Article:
The Brother MFC-490CW inkjet multifunction offers both wired and wireless networking for a reasonable price.
- Ethernet and Wi-Fi connectivity, good colour accuracy
- No automatic duplex, poor print speeds, photo paper tray isn't motorised
The Brother MFC-490CW offers good colour accuracy, but it delivers poor print speeds and has issues with text clarity.
Price$ 249.00 (AUD)
There are better options on the market than Brother's MFC-490CW multifunction printer, despite it offering accurate colour printing and good network connectivity.
The Brother MFC-490CW's strongest suit is its comprehensive connectivity, with Ethernet and USB ports tucked neatly away under the scanner cover. Wireless connectivity is also available and can be initiated directly from the device. However you cannot use both network interfaces simultaneously.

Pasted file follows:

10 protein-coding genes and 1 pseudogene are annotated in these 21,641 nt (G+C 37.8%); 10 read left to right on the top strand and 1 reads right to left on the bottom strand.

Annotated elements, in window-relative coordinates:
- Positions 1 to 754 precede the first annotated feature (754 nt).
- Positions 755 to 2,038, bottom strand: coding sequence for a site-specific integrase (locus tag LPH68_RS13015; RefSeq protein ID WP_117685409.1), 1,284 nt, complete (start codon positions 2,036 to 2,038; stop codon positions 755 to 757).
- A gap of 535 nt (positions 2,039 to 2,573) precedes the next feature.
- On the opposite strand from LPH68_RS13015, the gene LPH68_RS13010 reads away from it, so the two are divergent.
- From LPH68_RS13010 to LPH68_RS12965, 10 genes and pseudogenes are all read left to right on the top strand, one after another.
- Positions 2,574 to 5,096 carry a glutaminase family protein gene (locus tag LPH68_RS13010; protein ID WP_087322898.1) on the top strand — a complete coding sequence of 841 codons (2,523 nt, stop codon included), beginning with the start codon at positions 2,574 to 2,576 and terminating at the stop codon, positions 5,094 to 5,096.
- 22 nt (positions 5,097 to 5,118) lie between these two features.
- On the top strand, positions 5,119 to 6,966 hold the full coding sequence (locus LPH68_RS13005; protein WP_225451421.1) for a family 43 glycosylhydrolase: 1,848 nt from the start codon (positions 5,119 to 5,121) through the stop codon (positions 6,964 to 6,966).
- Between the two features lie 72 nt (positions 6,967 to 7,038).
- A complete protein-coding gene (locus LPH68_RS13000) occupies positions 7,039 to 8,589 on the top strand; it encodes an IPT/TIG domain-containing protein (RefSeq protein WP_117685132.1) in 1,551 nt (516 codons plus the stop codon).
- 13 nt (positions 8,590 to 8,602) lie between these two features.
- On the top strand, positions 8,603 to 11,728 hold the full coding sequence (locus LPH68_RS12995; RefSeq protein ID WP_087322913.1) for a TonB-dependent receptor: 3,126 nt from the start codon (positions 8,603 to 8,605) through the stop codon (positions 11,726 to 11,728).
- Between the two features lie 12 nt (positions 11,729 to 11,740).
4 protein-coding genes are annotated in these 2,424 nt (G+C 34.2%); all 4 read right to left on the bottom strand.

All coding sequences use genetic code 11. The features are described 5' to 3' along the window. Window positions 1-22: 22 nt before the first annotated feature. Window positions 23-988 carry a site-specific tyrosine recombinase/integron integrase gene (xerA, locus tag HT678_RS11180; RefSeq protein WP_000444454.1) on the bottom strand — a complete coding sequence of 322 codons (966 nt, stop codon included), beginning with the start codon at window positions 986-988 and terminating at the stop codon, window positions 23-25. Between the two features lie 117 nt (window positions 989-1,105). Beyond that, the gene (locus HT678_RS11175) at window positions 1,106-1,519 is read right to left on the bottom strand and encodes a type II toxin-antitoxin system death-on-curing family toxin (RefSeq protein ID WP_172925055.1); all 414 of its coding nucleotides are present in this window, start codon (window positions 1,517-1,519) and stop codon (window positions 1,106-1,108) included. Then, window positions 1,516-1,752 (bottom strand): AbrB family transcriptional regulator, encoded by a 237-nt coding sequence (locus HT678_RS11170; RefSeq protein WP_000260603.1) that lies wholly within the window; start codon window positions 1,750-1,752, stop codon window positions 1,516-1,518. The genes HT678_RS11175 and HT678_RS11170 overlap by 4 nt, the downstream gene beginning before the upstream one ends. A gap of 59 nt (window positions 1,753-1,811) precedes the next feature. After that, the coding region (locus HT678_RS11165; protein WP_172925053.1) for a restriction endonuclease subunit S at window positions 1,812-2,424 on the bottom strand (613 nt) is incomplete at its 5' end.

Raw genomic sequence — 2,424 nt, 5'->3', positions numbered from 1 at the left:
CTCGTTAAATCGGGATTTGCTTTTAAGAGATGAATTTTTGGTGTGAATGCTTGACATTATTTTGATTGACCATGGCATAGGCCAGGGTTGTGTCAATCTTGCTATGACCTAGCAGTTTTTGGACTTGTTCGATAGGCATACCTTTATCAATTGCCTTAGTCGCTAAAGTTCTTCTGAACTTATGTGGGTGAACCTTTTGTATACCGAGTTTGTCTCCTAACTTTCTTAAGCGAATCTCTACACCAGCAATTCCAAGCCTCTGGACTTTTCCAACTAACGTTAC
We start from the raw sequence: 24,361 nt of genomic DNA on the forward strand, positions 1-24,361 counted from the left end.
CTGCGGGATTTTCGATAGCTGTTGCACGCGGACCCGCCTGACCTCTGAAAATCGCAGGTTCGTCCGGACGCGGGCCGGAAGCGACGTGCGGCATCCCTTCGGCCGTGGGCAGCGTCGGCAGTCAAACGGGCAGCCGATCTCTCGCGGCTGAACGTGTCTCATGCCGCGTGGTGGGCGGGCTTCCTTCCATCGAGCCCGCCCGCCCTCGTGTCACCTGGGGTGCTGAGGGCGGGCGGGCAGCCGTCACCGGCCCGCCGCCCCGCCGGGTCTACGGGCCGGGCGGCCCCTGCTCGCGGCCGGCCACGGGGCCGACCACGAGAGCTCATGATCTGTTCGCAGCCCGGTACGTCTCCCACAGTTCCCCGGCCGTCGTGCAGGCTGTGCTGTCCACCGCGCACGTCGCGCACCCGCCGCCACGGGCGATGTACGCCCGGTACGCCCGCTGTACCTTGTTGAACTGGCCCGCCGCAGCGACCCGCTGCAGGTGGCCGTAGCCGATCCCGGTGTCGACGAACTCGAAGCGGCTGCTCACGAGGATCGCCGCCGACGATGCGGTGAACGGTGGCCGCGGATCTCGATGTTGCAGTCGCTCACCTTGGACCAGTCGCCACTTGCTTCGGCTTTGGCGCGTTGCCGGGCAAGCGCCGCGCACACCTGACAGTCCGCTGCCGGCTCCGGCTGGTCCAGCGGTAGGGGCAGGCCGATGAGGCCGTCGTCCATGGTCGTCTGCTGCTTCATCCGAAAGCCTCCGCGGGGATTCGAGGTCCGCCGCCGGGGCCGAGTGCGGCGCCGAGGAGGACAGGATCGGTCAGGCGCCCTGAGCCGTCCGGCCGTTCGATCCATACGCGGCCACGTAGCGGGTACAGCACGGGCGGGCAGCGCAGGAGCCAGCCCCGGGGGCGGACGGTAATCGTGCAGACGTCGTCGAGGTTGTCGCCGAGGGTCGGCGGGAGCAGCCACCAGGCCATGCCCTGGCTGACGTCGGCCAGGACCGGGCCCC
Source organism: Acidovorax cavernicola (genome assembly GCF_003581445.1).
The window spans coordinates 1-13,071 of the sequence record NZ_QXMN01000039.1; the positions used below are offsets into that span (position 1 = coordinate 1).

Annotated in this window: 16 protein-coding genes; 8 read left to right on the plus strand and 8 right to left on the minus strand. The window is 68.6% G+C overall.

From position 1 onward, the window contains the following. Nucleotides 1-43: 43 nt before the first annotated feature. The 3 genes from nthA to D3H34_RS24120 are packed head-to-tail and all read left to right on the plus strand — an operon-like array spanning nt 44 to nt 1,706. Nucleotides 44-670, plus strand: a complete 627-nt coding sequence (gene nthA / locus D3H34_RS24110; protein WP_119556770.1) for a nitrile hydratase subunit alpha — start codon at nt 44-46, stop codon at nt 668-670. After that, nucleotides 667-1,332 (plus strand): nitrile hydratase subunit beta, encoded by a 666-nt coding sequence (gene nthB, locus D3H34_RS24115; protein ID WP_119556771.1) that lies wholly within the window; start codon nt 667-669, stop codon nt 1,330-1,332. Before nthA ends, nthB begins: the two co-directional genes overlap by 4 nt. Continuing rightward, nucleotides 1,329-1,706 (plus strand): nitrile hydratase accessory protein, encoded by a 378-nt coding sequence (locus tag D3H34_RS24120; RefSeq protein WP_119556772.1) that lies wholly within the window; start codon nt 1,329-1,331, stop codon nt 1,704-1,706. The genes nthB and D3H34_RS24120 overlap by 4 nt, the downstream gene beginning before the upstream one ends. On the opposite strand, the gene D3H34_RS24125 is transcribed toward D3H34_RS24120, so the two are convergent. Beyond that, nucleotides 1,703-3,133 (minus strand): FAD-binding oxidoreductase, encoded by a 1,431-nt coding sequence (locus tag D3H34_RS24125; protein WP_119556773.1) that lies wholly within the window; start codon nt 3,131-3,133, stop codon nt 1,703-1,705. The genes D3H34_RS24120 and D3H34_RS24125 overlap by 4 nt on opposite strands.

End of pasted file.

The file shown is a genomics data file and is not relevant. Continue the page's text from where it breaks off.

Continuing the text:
The Brother MFC-490CW doesn’t offer automatic duplexing or CD/DVD printing, but it does provide an automatic document feeder and media card slots supporting SD, CompactFlash, MemoryStick and xD cards, as well as a PictBridge-capable USB port.
Paper capacity is limited but sufficient for home use, with a front-facing, 100-sheet paper input cassette and a separate 20-sheet photo paper tray. We like the separate trays, as this keeps different sized media separate. The photo tray isn't motorised like the one on the HP Photosmart D5460 and must be moved into position before use.